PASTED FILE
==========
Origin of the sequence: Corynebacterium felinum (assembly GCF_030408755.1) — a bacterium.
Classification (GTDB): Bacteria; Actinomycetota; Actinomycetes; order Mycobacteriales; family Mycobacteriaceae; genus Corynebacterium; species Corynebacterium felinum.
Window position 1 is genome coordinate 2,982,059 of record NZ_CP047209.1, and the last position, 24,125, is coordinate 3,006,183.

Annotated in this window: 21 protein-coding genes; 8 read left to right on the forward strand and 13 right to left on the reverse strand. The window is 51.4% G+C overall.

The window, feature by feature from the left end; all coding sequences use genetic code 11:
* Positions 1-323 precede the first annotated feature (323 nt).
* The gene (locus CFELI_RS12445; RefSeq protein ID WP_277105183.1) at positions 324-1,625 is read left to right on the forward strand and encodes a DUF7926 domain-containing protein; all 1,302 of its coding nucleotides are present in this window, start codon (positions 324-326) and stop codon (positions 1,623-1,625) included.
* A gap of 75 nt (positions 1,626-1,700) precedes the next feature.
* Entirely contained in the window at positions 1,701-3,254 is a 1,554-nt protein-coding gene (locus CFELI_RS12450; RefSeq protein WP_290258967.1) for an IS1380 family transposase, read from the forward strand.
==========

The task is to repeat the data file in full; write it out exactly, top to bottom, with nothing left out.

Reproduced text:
Origin of the sequence: Corynebacterium felinum (assembly GCF_030408755.1) — a bacterium.
Classification (GTDB): Bacteria; Actinomycetota; Actinomycetes; order Mycobacteriales; family Mycobacteriaceae; genus Corynebacterium; species Corynebacterium felinum.
Window position 1 is genome coordinate 2,982,059 of record NZ_CP047209.1, and the last position, 24,125, is coordinate 3,006,183.

Annotated in this window: 21 protein-coding genes; 8 read left to right on the forward strand and 13 right to left on the reverse strand. The window is 51.4% G+C overall.

The window, feature by feature from the left end; all coding sequences use genetic code 11:
* Positions 1-323 precede the first annotated feature (323 nt).
* The gene (locus CFELI_RS12445; RefSeq protein ID WP_277105183.1) at positions 324-1,625 is read left to right on the forward strand and encodes a DUF7926 domain-containing protein; all 1,302 of its coding nucleotides are present in this window, start codon (positions 324-326) and stop codon (positions 1,623-1,625) included.
* A gap of 75 nt (positions 1,626-1,700) precedes the next feature.
* Entirely contained in the window at positions 1,701-3,254 is a 1,554-nt protein-coding gene (locus CFELI_RS12450; RefSeq protein WP_290258967.1) for an IS1380 family transposase, read from the forward strand.